If you feel like you're barely getting by at work, especially on a Monday, you're not alone.
Professionals are working longer hours, leaving vacation days unclaimed and are worried about family and money. In fact, Americans are more anxious now than they have been at any other time in the past decade, research by the American Psychological Association shows.
And a tense political climate doesn't help. Since the U.S. presidential election, more workers report feeling more cynical and negative during the workday.
But stress, which can decrease your productivity at work, doesn't have to damage your career. Adopting a few habits recommended by psychologists and scientific researchers can help stave off the Monday blues.
Here are four science-backed strategies to improve your work life:
Research conducted at Princeton University found that physical activity actually "reorganizes the brain so that its response to stress is reduced and anxiety is less likely to interfere with normal brain function."
And by being outside in nature (if you can) and getting some sunlight, you're more likely to decrease your cortisol levels, which rise when you're stressed.
A quick stroll could also help you solve a difficult problem at work. Stanford researchers found that the act of walking boosted a person's creativity by an average of 60 percent.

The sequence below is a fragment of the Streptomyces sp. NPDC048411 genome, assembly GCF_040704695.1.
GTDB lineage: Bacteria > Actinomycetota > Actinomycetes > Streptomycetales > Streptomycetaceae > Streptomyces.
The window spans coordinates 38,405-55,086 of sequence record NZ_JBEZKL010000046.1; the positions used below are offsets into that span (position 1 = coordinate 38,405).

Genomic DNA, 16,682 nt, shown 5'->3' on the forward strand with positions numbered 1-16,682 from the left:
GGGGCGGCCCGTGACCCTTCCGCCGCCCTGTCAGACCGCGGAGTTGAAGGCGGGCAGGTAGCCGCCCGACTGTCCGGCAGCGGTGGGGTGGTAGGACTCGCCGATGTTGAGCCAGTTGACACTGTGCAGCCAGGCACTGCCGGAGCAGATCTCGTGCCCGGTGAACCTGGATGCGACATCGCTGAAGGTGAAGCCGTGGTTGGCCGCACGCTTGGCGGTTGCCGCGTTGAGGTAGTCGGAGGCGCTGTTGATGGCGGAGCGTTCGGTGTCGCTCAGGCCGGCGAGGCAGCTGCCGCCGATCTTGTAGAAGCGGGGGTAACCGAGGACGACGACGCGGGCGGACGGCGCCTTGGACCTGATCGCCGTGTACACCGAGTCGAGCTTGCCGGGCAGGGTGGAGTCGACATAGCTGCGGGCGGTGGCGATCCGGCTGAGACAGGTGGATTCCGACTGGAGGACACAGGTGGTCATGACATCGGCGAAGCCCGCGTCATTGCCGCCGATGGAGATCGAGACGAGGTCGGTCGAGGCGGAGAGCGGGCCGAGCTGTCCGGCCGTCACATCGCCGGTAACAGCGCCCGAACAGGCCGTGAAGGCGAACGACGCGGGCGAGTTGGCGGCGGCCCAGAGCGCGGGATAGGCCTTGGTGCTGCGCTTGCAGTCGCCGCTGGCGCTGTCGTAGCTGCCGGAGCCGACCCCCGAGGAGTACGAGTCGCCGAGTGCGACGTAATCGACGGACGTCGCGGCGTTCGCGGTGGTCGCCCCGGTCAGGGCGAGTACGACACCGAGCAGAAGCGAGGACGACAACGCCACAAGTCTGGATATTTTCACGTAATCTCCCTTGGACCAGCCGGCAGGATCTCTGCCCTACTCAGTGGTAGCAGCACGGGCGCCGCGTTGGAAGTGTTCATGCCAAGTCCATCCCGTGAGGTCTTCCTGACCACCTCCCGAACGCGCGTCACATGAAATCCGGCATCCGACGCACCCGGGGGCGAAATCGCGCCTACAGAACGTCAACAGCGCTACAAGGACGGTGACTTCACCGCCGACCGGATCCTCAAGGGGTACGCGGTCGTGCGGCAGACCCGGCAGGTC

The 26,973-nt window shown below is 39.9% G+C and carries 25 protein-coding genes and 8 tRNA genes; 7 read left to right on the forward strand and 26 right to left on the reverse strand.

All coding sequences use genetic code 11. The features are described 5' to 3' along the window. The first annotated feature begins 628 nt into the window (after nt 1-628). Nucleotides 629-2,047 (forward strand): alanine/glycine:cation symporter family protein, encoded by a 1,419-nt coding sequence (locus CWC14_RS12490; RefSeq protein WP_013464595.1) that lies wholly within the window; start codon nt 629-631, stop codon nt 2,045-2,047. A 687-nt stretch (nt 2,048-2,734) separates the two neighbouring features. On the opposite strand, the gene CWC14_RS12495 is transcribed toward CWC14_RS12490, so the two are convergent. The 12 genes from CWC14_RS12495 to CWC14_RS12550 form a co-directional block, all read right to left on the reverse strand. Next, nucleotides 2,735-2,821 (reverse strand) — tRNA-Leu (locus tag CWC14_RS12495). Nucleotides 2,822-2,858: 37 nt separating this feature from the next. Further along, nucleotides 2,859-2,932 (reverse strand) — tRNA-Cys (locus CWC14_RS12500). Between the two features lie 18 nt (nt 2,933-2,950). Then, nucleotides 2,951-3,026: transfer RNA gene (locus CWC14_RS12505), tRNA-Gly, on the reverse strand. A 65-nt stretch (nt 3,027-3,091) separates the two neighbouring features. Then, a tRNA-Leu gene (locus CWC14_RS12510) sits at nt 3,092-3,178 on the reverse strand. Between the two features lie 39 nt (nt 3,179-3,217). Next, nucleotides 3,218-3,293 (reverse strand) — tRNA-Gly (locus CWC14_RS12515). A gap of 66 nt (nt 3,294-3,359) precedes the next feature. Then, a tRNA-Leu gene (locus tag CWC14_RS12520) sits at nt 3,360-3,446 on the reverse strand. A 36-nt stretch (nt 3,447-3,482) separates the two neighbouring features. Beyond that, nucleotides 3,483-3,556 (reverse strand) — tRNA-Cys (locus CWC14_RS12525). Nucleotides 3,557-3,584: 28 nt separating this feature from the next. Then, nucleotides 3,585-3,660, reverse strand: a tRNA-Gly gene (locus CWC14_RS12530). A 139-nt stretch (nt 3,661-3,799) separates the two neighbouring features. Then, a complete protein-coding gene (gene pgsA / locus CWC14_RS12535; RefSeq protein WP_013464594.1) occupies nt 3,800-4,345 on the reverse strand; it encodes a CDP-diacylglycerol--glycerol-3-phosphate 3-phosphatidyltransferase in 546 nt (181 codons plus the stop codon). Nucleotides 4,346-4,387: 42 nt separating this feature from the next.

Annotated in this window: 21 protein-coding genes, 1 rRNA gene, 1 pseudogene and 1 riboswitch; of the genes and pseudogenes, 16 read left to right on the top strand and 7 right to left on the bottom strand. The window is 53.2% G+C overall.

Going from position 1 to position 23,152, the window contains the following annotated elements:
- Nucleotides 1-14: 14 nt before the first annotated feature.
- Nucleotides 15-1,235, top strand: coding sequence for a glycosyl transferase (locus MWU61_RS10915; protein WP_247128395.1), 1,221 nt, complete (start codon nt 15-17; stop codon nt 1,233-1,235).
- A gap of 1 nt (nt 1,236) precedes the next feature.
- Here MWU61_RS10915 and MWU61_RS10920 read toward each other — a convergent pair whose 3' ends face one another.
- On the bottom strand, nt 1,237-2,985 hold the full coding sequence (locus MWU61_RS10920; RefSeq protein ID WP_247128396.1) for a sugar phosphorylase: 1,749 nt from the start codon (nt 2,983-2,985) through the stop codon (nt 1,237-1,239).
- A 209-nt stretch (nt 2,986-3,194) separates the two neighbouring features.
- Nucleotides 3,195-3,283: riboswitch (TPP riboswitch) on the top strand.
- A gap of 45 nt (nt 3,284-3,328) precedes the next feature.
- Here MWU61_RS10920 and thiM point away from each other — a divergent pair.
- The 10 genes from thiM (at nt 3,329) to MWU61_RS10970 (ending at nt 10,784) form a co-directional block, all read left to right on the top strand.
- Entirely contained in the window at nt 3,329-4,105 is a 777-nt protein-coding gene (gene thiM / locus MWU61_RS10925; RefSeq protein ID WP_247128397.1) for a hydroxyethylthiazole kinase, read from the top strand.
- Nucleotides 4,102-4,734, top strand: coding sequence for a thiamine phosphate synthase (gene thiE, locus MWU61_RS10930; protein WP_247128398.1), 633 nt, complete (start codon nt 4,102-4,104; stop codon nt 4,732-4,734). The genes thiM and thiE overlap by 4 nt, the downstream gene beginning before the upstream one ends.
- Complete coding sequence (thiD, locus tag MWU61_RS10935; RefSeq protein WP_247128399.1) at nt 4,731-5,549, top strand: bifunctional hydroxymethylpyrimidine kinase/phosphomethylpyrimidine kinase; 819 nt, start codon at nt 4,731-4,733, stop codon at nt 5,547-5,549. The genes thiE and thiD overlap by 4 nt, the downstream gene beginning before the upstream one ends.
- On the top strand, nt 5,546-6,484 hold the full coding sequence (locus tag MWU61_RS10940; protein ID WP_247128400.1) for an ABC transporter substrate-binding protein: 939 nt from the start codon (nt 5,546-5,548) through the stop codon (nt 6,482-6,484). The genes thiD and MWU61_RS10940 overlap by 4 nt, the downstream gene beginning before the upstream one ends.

Marlynn Wei, a Harvard- and Yale-trained psychiatrist and yoga instructor, recommends a simple breathing exercise to relax while at the office. She says it has helped many of her clients find immediate stress reduction.
Here's how to do it: Set a timer for two minutes and focus on your breath. Take a deep breath through your nose while you count for a few seconds, hold your breath and release a long exhale. Repeat until your timer beeps.
While you may not have time or energy to run multiple miles each day, squeezing in just minutes of intense physical activity is proven to reduce anxiety and release endorphins, which make you feel happier.
Billionaire Richard Branson, for example, always makes a point to bike, play tennis or run. He says that working out "doubles" his productivity.
But don't just take his word for it. According to Harvard Medical School's journal, working out releases brain chemicals key to better memory, concentration and mental sharpness.
Scientific research from notable psychologists shows that grateful people are more likely to be happy and successful. Keeping a gratitude journal is a research-backed way to get there.
A widely cited study by UCLA and the University of Miami found that people who wrote down what they were grateful for on a weekly basis were more cheerful and optimistic about the upcoming week than those who didn't. They also had fewer doctor visits and missed fewer days of work.
If reducing stress at work is one of your big goals, consider the advice of behavioral psychologist Dan Ariely.
Ariely, an author and Duke University professor of psychology and behavioral economics, recommends you break out your goals into specific steps in your calendar. That way you'll have time set aside for self-improvement.